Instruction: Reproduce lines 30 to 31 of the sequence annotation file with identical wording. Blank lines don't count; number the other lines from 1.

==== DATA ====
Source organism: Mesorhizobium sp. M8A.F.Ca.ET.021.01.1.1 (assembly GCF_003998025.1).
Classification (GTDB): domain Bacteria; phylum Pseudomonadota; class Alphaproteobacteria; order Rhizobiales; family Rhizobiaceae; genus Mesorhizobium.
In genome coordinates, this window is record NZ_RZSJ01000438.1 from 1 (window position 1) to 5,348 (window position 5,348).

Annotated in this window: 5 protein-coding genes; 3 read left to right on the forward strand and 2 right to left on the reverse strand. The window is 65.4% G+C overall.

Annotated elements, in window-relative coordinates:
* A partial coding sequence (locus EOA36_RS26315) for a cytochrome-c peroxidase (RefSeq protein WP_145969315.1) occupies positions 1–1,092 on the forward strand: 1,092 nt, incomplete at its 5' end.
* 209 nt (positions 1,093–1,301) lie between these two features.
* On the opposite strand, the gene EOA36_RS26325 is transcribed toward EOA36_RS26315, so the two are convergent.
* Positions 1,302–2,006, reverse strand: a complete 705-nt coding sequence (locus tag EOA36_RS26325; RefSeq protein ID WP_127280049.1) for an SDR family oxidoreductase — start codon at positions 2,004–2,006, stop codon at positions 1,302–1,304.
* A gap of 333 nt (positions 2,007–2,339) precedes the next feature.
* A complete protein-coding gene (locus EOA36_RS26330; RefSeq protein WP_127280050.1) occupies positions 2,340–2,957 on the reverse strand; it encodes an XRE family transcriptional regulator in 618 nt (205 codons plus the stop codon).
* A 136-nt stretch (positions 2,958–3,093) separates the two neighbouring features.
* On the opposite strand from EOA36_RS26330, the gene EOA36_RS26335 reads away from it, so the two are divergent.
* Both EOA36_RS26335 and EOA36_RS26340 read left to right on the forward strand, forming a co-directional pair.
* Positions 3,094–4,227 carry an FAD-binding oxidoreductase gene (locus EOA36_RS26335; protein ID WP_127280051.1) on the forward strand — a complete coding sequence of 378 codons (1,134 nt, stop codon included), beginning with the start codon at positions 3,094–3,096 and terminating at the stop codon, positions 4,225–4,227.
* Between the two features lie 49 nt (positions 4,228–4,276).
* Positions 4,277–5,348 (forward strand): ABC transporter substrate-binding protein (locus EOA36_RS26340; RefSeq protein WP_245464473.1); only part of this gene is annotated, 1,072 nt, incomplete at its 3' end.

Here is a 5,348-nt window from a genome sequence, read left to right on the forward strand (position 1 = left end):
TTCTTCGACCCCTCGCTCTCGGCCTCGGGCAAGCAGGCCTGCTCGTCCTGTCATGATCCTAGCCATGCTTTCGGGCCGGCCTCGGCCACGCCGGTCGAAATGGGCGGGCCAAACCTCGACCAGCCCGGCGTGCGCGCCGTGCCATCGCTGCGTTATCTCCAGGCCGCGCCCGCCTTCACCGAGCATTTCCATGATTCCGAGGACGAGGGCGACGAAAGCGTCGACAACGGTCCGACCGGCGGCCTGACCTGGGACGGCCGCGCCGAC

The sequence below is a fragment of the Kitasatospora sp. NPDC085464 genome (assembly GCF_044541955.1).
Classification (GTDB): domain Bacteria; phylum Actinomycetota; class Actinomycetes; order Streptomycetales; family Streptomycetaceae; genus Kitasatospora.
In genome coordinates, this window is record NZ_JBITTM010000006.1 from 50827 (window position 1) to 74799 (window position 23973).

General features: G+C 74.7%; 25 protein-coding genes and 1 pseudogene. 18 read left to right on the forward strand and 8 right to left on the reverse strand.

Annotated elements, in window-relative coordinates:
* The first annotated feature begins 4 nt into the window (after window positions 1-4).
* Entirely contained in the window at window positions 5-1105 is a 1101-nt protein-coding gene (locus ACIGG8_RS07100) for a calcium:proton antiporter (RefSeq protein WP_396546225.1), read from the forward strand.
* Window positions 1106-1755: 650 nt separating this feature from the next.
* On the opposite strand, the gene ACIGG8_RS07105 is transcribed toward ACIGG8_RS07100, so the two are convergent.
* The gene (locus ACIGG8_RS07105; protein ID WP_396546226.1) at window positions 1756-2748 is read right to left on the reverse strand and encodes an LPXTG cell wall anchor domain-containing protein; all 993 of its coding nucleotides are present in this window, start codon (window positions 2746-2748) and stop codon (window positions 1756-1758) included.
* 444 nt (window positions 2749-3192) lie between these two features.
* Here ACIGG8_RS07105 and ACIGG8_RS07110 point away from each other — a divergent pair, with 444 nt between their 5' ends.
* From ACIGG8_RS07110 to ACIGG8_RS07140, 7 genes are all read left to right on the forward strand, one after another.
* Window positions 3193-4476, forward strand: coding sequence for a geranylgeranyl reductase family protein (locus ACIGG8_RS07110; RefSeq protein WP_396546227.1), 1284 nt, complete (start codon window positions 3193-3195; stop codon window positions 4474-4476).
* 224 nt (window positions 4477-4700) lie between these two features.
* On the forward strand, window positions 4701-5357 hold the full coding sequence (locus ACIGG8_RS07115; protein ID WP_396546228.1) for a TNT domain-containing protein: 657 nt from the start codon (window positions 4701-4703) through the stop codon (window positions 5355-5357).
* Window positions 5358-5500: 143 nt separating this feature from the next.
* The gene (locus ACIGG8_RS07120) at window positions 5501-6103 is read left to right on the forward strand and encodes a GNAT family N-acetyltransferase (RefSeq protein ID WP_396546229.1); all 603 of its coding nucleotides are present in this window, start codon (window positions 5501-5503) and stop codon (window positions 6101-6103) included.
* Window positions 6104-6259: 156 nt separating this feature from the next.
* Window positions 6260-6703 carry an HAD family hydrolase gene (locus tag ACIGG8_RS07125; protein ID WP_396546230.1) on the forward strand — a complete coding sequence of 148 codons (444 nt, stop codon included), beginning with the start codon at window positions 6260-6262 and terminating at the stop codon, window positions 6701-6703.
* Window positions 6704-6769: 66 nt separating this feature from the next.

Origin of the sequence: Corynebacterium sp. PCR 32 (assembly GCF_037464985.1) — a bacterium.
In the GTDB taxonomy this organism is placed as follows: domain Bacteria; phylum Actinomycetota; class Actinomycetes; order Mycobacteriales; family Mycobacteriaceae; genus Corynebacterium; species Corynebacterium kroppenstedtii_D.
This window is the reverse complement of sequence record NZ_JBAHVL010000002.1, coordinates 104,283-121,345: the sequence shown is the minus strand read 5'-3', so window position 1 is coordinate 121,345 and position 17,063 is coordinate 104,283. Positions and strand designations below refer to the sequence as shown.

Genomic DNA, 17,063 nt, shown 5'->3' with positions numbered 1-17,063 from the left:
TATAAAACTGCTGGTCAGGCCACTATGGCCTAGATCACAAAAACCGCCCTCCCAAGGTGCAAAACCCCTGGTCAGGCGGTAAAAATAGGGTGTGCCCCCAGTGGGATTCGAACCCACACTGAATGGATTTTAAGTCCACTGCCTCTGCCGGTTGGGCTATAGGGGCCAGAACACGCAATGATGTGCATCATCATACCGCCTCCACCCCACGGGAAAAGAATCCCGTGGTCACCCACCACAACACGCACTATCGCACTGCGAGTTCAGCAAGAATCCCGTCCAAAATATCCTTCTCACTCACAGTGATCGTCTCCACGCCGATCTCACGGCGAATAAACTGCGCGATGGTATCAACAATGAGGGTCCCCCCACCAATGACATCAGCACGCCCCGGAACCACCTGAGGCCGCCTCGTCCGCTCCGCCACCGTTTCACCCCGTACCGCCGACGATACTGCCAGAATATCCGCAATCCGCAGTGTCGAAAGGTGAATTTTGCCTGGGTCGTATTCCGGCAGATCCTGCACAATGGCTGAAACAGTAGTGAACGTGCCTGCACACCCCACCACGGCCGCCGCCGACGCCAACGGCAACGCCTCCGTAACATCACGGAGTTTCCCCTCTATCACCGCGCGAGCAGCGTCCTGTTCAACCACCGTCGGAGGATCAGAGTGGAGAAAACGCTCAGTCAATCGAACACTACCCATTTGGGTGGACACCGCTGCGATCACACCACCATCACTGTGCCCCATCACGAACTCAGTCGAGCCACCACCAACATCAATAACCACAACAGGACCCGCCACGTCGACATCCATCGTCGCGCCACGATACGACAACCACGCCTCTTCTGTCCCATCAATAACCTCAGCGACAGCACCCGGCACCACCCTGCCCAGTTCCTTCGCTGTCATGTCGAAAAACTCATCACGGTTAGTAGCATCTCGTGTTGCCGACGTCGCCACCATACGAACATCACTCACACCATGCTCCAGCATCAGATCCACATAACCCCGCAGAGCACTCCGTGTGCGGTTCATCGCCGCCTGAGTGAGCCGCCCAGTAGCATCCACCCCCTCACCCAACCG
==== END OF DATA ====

* 444 nt (window positions 2749-3192) lie between these two features.
* Here ACIGG8_RS07105 and ACIGG8_RS07110 point away from each other — a divergent pair, with 444 nt between their 5' ends.